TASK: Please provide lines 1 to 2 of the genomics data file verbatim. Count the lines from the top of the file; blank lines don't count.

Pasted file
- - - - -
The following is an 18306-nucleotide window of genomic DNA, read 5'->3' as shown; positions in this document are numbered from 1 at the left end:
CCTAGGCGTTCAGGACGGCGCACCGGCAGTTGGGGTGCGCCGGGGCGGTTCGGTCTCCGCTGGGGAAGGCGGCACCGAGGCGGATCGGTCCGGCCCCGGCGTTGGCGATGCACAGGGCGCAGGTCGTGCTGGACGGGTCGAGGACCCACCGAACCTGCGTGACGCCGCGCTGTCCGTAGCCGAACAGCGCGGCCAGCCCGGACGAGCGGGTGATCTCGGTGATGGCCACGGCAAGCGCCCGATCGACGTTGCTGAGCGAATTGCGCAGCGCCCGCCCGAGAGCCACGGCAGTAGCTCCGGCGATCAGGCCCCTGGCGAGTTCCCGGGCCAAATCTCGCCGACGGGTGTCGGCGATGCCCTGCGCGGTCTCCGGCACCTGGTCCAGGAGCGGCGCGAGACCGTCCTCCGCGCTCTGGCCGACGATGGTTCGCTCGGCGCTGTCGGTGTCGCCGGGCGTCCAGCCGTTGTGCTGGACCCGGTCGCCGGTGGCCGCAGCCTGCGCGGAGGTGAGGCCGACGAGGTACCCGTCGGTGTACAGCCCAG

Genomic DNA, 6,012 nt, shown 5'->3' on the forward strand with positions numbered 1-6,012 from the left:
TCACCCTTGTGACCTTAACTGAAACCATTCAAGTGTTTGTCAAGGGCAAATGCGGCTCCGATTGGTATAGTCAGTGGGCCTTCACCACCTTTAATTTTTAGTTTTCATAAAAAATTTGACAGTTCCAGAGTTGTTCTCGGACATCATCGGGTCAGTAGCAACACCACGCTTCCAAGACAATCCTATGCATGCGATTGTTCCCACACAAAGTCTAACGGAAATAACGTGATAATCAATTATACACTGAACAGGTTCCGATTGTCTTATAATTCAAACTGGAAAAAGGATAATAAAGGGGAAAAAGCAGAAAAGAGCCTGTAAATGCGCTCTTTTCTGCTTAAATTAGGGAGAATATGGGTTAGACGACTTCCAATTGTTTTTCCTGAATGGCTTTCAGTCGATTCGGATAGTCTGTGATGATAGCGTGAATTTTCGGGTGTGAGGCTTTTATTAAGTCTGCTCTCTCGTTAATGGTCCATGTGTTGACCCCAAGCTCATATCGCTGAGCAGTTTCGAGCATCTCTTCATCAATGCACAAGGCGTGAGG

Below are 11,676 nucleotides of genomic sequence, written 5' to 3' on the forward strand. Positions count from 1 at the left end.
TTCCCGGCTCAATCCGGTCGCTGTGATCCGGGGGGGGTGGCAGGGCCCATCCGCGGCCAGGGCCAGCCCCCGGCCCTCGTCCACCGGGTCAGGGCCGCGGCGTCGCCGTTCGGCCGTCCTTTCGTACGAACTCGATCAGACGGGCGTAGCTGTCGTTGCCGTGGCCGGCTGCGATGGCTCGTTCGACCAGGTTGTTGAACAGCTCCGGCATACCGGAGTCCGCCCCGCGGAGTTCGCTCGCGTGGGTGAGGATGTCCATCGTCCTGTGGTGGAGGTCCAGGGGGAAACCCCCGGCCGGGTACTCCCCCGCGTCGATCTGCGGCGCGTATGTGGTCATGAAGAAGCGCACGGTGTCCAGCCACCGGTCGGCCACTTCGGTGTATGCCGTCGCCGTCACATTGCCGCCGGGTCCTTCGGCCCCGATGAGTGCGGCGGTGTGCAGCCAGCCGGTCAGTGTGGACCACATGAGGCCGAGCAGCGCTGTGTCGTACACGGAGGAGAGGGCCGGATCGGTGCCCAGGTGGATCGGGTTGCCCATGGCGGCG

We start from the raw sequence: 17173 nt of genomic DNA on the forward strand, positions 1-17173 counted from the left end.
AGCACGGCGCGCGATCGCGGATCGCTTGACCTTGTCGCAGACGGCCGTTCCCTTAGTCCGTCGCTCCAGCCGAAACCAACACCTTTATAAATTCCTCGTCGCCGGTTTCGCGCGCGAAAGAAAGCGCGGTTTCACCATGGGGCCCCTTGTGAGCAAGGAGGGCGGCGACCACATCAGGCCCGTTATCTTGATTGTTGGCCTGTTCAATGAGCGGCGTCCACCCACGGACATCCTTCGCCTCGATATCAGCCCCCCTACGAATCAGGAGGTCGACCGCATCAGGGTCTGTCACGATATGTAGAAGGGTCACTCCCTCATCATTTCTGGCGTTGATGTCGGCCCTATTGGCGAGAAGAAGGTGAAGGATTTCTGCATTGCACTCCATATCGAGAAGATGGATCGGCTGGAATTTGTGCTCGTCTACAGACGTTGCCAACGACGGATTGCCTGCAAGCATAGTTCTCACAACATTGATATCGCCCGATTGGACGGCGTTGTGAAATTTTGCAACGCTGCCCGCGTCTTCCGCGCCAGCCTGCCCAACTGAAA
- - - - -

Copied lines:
The following is an 18306-nucleotide window of genomic DNA, read 5'->3' as shown; positions in this document are numbered from 1 at the left end:
CCTAGGCGTTCAGGACGGCGCACCGGCAGTTGGGGTGCGCCGGGGCGGTTCGGTCTCCGCTGGGGAAGGCGGCACCGAGGCGGATCGGTCCGGCCCCGGCGTTGGCGATGCACAGGGCGCAGGTCGTGCTGGACGGGTCGAGGACCCACCGAACCTGCGTGACGCCGCGCTGTCCGTAGCCGAACAGCGCGGCCAGCCCGGACGAGCGGGTGATCTCGGTGATGGCCACGGCAAGCGCCCGATCGACGTTGCTGAGCGAATTGCGCAGCGCCCGCCCGAGAGCCACGGCAGTAGCTCCGGCGATCAGGCCCCTGGCGAGTTCCCGGGCCAAATCTCGCCGACGGGTGTCGGCGATGCCCTGCGCGGTCTCCGGCACCTGGTCCAGGAGCGGCGCGAGACCGTCCTCCGCGCTCTGGCCGACGATGGTTCGCTCGGCGCTGTCGGTGTCGCCGGGCGTCCAGCCGTTGTGCTGGACCCGGTCGCCGGTGGCCGCAGCCTGCGCGGAGGTGAGGCCGACGAGGTACCCGTCGGTGTACAGCCCAG